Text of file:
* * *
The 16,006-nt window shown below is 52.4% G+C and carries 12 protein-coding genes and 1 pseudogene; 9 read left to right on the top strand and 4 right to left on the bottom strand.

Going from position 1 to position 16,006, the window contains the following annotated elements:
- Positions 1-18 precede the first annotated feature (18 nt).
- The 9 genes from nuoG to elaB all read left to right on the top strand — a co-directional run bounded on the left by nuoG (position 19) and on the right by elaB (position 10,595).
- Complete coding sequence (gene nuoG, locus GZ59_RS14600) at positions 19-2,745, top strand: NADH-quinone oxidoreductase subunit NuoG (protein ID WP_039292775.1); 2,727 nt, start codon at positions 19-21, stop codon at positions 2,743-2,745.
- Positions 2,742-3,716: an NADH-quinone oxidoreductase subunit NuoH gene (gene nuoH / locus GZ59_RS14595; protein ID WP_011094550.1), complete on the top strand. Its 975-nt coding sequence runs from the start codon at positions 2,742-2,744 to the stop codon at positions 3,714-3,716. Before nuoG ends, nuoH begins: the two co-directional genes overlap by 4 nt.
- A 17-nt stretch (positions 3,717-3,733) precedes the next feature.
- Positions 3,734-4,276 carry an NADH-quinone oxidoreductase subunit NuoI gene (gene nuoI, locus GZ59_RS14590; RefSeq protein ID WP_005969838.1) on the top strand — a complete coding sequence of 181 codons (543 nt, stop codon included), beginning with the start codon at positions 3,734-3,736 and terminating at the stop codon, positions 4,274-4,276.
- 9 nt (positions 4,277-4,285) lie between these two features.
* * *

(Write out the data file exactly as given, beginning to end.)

The 16,006-nt window shown below is 52.4% G+C and carries 12 protein-coding genes and 1 pseudogene; 9 read left to right on the top strand and 4 right to left on the bottom strand.

Going from position 1 to position 16,006, the window contains the following annotated elements:
- Positions 1-18 precede the first annotated feature (18 nt).
- The 9 genes from nuoG to elaB all read left to right on the top strand — a co-directional run bounded on the left by nuoG (position 19) and on the right by elaB (position 10,595).
- Complete coding sequence (gene nuoG, locus GZ59_RS14600) at positions 19-2,745, top strand: NADH-quinone oxidoreductase subunit NuoG (protein ID WP_039292775.1); 2,727 nt, start codon at positions 19-21, stop codon at positions 2,743-2,745.
- Positions 2,742-3,716: an NADH-quinone oxidoreductase subunit NuoH gene (gene nuoH / locus GZ59_RS14595; protein ID WP_011094550.1), complete on the top strand. Its 975-nt coding sequence runs from the start codon at positions 2,742-2,744 to the stop codon at positions 3,714-3,716. Before nuoG ends, nuoH begins: the two co-directional genes overlap by 4 nt.
- A 17-nt stretch (positions 3,717-3,733) precedes the next feature.
- Positions 3,734-4,276 carry an NADH-quinone oxidoreductase subunit NuoI gene (gene nuoI, locus GZ59_RS14590; RefSeq protein ID WP_005969838.1) on the top strand — a complete coding sequence of 181 codons (543 nt, stop codon included), beginning with the start codon at positions 3,734-3,736 and terminating at the stop codon, positions 4,274-4,276.
- 9 nt (positions 4,277-4,285) lie between these two features.